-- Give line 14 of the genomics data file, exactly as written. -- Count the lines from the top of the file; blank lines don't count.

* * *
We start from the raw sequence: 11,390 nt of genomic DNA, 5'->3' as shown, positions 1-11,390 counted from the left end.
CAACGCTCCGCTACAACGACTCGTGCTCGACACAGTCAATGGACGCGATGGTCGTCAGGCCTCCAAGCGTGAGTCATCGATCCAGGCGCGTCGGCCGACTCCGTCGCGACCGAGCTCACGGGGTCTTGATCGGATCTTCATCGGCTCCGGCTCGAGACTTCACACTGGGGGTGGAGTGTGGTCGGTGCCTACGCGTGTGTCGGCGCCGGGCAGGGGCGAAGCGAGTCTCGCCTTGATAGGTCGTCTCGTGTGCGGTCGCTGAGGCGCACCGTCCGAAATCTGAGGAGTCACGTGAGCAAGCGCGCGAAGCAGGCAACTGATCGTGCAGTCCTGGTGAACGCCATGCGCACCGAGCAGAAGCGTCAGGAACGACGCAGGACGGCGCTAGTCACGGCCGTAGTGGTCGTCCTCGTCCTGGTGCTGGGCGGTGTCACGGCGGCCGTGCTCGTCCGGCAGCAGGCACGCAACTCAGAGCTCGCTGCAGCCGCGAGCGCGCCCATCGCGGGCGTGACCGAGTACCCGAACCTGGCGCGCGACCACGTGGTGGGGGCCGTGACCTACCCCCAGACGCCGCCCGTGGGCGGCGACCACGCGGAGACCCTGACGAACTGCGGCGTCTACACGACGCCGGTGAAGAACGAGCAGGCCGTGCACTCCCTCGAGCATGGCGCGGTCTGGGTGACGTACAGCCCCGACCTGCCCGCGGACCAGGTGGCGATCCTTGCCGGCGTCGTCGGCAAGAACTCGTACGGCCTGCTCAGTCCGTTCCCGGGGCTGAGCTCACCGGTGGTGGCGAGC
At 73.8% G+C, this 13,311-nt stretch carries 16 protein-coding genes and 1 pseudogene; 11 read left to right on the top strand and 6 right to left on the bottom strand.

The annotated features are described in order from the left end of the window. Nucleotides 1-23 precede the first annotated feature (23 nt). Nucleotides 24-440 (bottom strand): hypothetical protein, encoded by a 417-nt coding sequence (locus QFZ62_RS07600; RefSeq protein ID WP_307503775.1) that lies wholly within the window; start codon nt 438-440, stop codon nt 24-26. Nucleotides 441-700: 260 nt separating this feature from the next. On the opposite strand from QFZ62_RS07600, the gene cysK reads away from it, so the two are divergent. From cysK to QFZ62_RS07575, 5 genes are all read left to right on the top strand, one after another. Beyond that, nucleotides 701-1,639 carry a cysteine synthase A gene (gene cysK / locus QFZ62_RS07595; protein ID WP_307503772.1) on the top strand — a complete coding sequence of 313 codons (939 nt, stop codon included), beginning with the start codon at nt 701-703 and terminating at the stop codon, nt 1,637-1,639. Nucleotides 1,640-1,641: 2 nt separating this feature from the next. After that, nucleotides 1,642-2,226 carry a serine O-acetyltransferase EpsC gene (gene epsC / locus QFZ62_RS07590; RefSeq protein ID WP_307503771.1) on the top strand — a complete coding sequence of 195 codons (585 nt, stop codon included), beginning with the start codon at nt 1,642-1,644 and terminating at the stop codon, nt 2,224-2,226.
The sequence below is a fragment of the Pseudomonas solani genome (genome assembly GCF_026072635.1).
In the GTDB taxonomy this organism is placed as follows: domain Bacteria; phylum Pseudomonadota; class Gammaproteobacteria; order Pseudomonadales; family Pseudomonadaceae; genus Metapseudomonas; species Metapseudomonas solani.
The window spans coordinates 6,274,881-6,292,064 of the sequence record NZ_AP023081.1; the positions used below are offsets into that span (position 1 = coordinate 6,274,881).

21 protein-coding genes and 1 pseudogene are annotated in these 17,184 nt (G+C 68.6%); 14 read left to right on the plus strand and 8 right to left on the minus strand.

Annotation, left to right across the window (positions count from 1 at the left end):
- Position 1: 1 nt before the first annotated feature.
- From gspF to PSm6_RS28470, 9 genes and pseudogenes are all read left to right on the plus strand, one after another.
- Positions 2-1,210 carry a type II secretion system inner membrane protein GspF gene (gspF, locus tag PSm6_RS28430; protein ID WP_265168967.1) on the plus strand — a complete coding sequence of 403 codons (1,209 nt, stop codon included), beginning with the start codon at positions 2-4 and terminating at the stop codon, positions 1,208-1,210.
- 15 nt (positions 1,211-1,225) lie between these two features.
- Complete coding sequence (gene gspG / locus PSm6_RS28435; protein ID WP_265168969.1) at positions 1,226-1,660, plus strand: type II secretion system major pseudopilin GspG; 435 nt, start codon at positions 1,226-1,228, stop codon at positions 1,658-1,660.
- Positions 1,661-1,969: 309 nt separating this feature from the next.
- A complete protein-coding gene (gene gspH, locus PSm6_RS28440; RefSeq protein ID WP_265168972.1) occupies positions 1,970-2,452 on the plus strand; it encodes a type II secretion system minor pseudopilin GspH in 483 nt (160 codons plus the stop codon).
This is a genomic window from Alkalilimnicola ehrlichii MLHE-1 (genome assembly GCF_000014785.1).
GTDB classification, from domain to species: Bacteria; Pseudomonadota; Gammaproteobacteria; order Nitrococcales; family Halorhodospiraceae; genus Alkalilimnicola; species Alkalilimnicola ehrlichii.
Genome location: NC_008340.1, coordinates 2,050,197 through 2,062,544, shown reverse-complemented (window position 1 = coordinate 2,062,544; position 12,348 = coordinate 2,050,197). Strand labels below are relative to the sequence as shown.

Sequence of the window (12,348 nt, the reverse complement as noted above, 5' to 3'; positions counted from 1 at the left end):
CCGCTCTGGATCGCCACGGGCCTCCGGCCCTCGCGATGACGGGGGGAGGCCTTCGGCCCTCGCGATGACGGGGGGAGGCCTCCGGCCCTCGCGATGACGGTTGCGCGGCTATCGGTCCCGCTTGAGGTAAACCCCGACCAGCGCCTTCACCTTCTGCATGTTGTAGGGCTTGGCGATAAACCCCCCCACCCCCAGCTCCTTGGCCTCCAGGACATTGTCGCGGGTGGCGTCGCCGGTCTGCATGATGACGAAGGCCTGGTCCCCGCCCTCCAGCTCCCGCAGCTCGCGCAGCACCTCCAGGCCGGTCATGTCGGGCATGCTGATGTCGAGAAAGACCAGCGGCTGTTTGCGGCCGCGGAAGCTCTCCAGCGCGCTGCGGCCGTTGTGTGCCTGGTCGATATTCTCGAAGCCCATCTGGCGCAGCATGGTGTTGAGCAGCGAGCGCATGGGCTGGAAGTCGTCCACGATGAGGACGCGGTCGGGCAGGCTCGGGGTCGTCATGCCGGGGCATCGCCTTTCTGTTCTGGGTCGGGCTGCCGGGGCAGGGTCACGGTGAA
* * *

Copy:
- Complete coding sequence (gene gspG / locus PSm6_RS28435; protein ID WP_265168969.1) at positions 1,226-1,660, plus strand: type II secretion system major pseudopilin GspG; 435 nt, start codon at positions 1,226-1,228, stop codon at positions 1,658-1,660.